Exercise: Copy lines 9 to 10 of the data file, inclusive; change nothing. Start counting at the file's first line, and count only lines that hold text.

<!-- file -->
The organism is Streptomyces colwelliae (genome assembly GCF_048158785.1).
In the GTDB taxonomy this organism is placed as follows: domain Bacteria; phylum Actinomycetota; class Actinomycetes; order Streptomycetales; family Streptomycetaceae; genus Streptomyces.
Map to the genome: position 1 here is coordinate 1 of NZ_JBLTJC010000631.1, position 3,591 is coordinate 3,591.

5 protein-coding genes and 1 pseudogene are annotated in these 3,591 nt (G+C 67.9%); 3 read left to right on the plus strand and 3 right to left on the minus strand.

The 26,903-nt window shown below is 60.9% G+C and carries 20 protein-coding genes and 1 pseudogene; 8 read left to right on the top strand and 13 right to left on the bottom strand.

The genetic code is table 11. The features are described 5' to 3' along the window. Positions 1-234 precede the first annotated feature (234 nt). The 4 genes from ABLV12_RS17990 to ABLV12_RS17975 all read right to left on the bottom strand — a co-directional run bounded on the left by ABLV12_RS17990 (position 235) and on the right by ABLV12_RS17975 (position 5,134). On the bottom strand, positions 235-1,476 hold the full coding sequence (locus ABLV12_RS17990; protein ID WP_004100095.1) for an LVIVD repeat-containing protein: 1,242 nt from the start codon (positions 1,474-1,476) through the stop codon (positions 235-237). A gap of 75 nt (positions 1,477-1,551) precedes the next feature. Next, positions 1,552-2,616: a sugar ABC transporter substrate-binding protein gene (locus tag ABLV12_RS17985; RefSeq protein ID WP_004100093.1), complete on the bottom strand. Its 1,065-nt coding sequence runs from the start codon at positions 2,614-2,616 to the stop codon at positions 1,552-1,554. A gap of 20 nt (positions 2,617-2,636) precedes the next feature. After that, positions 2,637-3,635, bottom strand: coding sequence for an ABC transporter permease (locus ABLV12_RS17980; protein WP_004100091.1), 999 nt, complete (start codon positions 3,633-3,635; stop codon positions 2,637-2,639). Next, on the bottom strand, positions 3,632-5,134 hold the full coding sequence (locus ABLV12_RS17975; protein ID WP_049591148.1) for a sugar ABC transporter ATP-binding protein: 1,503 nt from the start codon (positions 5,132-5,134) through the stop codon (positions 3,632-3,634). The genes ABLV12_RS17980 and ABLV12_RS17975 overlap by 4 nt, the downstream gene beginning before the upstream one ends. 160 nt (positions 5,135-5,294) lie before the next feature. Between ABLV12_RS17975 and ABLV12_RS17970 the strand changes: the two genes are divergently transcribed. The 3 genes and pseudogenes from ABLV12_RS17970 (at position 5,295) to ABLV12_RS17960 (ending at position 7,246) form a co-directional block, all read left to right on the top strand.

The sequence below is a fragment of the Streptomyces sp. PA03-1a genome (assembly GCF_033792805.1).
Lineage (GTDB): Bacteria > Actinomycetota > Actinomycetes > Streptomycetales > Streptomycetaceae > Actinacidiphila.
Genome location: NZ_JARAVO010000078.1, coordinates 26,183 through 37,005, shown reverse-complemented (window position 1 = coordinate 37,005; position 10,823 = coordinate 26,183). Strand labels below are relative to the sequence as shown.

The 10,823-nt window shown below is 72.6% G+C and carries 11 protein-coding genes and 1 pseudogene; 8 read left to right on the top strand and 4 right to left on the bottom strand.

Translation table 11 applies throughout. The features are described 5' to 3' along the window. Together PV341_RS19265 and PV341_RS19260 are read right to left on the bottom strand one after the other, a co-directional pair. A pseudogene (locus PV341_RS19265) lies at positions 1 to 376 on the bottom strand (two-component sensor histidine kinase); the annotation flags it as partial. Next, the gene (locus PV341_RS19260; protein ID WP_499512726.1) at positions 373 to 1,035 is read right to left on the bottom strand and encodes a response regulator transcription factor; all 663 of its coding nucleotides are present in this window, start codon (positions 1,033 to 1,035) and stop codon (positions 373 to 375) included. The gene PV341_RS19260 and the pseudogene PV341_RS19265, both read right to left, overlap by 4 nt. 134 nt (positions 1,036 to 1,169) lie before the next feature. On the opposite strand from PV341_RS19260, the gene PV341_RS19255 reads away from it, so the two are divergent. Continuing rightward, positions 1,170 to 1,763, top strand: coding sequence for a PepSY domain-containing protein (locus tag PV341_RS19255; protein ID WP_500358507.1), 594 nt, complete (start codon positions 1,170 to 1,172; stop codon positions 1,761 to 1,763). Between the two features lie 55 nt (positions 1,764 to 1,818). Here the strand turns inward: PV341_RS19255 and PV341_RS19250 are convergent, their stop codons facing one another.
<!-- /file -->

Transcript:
Genome location: NZ_JARAVO010000078.1, coordinates 26,183 through 37,005, shown reverse-complemented (window position 1 = coordinate 37,005; position 10,823 = coordinate 26,183). Strand labels below are relative to the sequence as shown.

The 10,823-nt window shown below is 72.6% G+C and carries 11 protein-coding genes and 1 pseudogene; 8 read left to right on the top strand and 4 right to left on the bottom strand.